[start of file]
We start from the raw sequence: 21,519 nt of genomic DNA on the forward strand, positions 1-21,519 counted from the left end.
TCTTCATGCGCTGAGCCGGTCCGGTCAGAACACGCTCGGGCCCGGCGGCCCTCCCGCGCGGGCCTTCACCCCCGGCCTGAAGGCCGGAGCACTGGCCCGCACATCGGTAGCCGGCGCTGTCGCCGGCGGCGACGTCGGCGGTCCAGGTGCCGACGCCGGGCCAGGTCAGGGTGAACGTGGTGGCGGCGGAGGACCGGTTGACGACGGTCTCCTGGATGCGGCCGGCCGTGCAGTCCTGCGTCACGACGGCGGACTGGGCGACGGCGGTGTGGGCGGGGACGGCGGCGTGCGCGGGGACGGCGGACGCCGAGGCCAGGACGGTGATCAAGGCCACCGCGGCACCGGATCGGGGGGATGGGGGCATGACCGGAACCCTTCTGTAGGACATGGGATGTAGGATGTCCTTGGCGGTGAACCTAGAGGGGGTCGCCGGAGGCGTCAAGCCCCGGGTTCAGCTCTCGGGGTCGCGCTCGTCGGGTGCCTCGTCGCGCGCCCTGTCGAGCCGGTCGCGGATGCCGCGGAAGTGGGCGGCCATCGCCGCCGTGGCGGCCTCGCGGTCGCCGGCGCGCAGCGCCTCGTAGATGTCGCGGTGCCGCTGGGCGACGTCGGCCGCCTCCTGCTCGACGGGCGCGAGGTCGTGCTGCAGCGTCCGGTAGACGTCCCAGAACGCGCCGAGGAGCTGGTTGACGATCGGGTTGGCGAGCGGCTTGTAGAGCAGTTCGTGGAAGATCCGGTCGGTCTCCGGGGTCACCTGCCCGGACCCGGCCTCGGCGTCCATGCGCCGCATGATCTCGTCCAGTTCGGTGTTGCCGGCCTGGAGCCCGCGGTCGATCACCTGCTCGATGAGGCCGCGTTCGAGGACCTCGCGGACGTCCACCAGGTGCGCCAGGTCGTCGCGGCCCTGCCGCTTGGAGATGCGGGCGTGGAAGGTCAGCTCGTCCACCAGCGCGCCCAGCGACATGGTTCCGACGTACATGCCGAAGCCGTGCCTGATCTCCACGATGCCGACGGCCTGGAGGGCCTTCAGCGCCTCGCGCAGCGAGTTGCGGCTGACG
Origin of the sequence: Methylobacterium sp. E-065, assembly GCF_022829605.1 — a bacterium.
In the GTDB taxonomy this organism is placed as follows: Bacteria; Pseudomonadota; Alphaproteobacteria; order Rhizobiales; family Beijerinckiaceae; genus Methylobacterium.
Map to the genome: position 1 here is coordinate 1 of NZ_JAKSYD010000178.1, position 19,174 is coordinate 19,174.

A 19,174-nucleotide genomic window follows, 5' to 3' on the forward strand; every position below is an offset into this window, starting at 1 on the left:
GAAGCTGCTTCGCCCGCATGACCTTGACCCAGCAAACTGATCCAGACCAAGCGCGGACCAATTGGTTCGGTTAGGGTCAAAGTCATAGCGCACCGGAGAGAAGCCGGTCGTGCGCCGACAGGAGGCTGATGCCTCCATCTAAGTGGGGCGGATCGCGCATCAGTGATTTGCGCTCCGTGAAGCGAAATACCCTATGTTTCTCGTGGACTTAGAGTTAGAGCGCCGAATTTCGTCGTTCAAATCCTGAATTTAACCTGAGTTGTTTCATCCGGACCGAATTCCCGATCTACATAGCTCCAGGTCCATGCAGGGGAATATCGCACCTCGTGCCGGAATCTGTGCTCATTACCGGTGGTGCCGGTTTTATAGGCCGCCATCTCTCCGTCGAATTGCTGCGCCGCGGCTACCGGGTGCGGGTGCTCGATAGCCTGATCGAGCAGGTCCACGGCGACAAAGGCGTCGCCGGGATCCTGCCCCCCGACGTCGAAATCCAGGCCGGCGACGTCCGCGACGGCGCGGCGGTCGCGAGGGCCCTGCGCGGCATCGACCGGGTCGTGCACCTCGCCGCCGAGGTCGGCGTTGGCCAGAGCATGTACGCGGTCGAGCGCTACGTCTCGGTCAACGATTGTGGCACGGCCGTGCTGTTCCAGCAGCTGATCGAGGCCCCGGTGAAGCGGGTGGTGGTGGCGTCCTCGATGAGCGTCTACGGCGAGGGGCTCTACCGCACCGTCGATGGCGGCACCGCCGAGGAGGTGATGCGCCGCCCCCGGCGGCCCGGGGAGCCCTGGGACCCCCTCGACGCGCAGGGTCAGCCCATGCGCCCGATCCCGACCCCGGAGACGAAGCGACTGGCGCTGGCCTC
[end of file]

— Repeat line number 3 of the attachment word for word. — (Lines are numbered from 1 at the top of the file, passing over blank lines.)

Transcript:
Origin of the sequence: Methylobacterium sp. E-065, assembly GCF_022829605.1 — a bacterium.